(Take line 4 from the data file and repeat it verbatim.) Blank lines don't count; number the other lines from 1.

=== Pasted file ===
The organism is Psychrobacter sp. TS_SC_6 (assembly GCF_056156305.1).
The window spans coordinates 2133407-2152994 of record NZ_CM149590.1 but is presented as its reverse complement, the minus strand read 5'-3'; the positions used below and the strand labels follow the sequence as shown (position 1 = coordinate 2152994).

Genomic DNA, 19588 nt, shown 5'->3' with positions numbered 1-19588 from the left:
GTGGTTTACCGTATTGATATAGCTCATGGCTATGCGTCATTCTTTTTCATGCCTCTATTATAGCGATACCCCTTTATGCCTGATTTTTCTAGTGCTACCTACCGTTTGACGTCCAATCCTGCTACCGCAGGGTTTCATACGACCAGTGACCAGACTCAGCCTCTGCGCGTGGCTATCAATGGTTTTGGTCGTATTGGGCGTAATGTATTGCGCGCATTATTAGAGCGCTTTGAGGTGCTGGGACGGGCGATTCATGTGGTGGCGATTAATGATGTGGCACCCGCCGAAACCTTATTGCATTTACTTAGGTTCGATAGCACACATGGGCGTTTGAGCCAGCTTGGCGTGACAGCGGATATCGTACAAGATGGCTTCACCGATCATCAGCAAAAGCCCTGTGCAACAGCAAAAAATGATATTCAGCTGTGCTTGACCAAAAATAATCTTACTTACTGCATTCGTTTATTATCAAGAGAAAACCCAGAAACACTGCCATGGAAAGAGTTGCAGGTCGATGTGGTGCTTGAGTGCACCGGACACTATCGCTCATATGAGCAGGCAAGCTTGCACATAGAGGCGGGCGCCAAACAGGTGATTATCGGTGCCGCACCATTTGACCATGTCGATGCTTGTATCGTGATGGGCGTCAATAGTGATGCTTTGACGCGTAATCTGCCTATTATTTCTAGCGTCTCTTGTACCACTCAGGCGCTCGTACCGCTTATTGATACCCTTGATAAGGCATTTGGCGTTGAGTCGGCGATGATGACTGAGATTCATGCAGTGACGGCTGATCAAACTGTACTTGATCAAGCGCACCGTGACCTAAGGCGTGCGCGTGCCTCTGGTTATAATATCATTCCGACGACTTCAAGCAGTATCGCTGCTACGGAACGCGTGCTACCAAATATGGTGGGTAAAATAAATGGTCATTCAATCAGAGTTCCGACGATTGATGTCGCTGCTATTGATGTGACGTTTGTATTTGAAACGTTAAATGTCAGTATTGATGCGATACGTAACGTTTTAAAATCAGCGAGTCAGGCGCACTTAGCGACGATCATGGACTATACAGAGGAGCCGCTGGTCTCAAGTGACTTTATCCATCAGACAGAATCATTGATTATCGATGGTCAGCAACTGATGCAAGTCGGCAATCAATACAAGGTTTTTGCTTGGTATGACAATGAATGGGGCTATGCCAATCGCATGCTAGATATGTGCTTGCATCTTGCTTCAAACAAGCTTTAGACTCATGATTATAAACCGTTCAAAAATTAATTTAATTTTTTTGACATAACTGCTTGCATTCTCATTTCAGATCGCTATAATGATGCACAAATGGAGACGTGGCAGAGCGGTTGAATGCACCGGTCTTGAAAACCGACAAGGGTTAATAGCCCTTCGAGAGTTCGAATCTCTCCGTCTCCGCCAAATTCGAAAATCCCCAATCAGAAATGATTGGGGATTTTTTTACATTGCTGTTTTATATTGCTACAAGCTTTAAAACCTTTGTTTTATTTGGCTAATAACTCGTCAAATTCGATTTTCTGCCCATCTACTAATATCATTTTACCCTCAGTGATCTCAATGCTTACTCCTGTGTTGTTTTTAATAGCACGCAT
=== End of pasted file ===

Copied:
GTGGTTTACCGTATTGATATAGCTCATGGCTATGCGTCATTCTTTTTCATGCCTCTATTATAGCGATACCCCTTTATGCCTGATTTTTCTAGTGCTACCTACCGTTTGACGTCCAATCCTGCTACCGCAGGGTTTCATACGACCAGTGACCAGACTCAGCCTCTGCGCGTGGCTATCAATGGTTTTGGTCGTATTGGGCGTAATGTATTGCGCGCATTATTAGAGCGCTTTGAGGTGCTGGGACGGGCGATTCATGTGGTGGCGATTAATGATGTGGCACCCGCCGAAACCTTATTGCATTTACTTAGGTTCGATAGCACACATGGGCGTTTGAGCCAGCTTGGCGTGACAGCGGATATCGTACAAGATGGCTTCACCGATCATCAGCAAAAGCCCTGTGCAACAGCAAAAAATGATATTCAGCTGTGCTTGACCAAAAATAATCTTACTTACTGCATTCGTTTATTATCAAGAGAAAACCCAGAAACACTGCCATGGAAAGAGTTGCAGGTCGATGTGGTGCTTGAGTGCACCGGACACTATCGCTCATATGAGCAGGCAAGCTTGCACATAGAGGCGGGCGCCAAACAGGTGATTATCGGTGCCGCACCATTTGACCATGTCGATGCTTGTATCGTGATGGGCGTCAATAGTGATGCTTTGACGCGTAATCTGCCTATTATTTCTAGCGTCTCTTGTACCACTCAGGCGCTCGTACCGCTTATTGATACCCTTGATAAGGCATTTGGCGTTGAGTCGGCGATGATGACTGAGATTCATGCAGTGACGGCTGATCAAACTGTACTTGATCAAGCGCACCGTGACCTAAGGCGTGCGCGTGCCTCTGGTTATAATATCATTCCGACGACTTCAAGCAGTATCGCTGCTACGGAACGCGTGCTACCAAATATGGTGGGTAAAATAAATGGTCATTCAATCAGAGTTCCGACGATTGATGTCGCTGCTATTGATGTGACGTTTGTATTTGAAACGTTAAATGTCAGTATTGATGCGATACGTAACGTTTTAAAATCAGCGAGTCAGGCGCACTTAGCGACGATCATGGACTATACAGAGGAGCCGCTGGTCTCAAGTGACTTTATCCATCAGACAGAATCATTGATTATCGATGGTCAGCAACTGATGCAAGTCGGCAATCAATACAAGGTTTTTGCTTGGTATGACAATGAATGGGGCTATGCCAATCGCATGCTAGATATGTGCTTGCATCTTGCTTCAAACAAGCTTTAGACTCATGATTATAAACCGTTCAAAAATTAATTTAATTTTTTTGACATAACTGCTTGCATTCTCATTTCAGATCGCTATAATGATGCACAAATGGAGACGTGGCAGAGCGGTTGAATGCACCGGTCTTGAAAACCGACAAGGGTTAATAGCCCTTCGAGAGTTCGAATCTCTCCGTCTCCGCCAAATTCGAAAATCCCCAATCAGAAATGATTGGGGATTTTTTTACATTGCTGTTTTATATTGCTACAAGCTTTAAAACCTTTGTTTTATTTGGCTAATAACTCGTCAAATTCGATTTTCTGCCCATCTACTAATATCATTTTACCCTCAGTGATCTCAATGCTTACTCCTGTGTTGTTTTTAATAGCACGCAT